Thanksgiving means turkey and pumpkin pie, but it also marks the beginning of the busiest travel season of the year. About 43.4 million Americans will travel 50 miles or more on Thanksgiving in 2013, according to estimates from AAA, and 90 percent of them will travel by car.
Travelers hitting the road this holiday need to be more cautious than ever. The weeks surrounding Thanksgiving and New Year's typically are some of the deadliest on roadways in Georgia and around the U.S. According to the Governor's Office of Highway Safety (GOHS), there were more than 39,000 traffic crashes on Georgia roads from Nov. 20 to Dec. 31 last year, resulting in 153 deaths.
"Our message to all Georgians is a plea to slow down and use caution on our roads during this busy season," said GOHS Director Harris Blackwood.
Here are a few ways Georgians can stay safe during holiday travel:
PLAN YOUR TRIP: Before you leave home, familiarize yourself with the route you'll take, and be prepared to change plans if weather or traffic closes a road. The time of day you choose for traveling is also an important part of staying safe. The GOHS reports that most fatal crashes occur between Saturday night at 9 p.m. and Sunday morning at 5 a.m., a time when drunk driving, speeding and driving without a seat belt all increase, according to the National Highway and Traffic Safety Administration (NHTSA). Let your family or friends know which route you're taking and when you plan to arrive.
BE READY FOR ANYTHING: Be sure your car is ready for a safe journey by checking things like tires, air bags, brakes, wipers, and fluid levels in advance. The Federal Emergency Management Agency also recommends carrying an emergency kit, including supplies such as water, food, flashlights, a first aid kit, medicines, extra clothing and a cell phone charger. Speaking of cell phones, it's always good to have one handy in case of an emergency. But of course, drivers should limit calls and never text while on the road.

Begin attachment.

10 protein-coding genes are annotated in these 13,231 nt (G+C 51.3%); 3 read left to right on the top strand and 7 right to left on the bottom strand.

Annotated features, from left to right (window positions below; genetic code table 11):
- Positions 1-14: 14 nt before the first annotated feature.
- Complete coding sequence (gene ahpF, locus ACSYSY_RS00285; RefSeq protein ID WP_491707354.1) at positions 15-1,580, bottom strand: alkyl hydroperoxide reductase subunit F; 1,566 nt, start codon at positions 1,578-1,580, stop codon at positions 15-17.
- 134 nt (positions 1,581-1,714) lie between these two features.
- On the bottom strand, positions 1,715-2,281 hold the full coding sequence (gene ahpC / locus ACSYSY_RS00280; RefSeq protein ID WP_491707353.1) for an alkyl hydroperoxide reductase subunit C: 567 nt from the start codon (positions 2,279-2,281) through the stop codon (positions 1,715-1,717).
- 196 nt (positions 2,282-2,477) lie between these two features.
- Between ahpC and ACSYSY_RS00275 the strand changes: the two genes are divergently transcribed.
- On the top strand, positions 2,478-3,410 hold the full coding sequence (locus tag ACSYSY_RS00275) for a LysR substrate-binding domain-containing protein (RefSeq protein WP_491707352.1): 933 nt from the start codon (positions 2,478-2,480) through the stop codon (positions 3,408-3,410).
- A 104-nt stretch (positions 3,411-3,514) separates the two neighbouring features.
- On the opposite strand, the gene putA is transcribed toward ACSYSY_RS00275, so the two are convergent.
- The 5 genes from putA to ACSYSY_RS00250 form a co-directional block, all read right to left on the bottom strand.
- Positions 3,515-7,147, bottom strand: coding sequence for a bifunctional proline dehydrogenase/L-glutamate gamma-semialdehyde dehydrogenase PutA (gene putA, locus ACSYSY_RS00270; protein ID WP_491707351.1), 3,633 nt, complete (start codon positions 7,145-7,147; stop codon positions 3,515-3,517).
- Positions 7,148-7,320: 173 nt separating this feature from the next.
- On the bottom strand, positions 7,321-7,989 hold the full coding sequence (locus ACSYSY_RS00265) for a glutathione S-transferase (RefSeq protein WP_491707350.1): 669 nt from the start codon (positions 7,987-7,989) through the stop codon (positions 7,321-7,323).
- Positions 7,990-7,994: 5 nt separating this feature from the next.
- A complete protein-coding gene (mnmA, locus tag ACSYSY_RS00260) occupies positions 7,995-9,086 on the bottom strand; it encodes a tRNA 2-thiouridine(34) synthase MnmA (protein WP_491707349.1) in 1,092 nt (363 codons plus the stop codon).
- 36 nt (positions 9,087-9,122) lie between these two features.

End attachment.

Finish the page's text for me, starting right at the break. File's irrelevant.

BUCKLE UP AND DRIVE SOBER: You've heard it a million times, but the message is simple and important: always wear a seat belt and never drink and drive. According to the NHTSA, 64 percent of people killed in crashes during the 2010 Thanksgiving holiday were not wearing seat belts. The GOHS has cracked down on unbelted drivers with the "Click It or Ticket" campaign, and highway officials will continue it during the Thanksgiving holiday this year.
"Seat belts have saved more lives than any other single piece of automotive safety equipment," Blackwood said. "But in order for them to work, they have to be used and they have to be used correctly."
For the first time, GOHS is also launching its “Season for Safety” campaign, an effort to remind everyone traveling on Georgia roads to buckle up and drive sober. During December 2010, 30 percent of the nearly 2,600 people killed in crashes involved an alcohol-impaired driver. The GOHS said if Georgians plan to drink alcohol, they should plan a sober way home before the festivities begin. Blackwood noted that driving while sleepy is just as dangerous as driving drunk.
"If you must drive late in the day, make sure you are adequately alert behind the wheel," he said.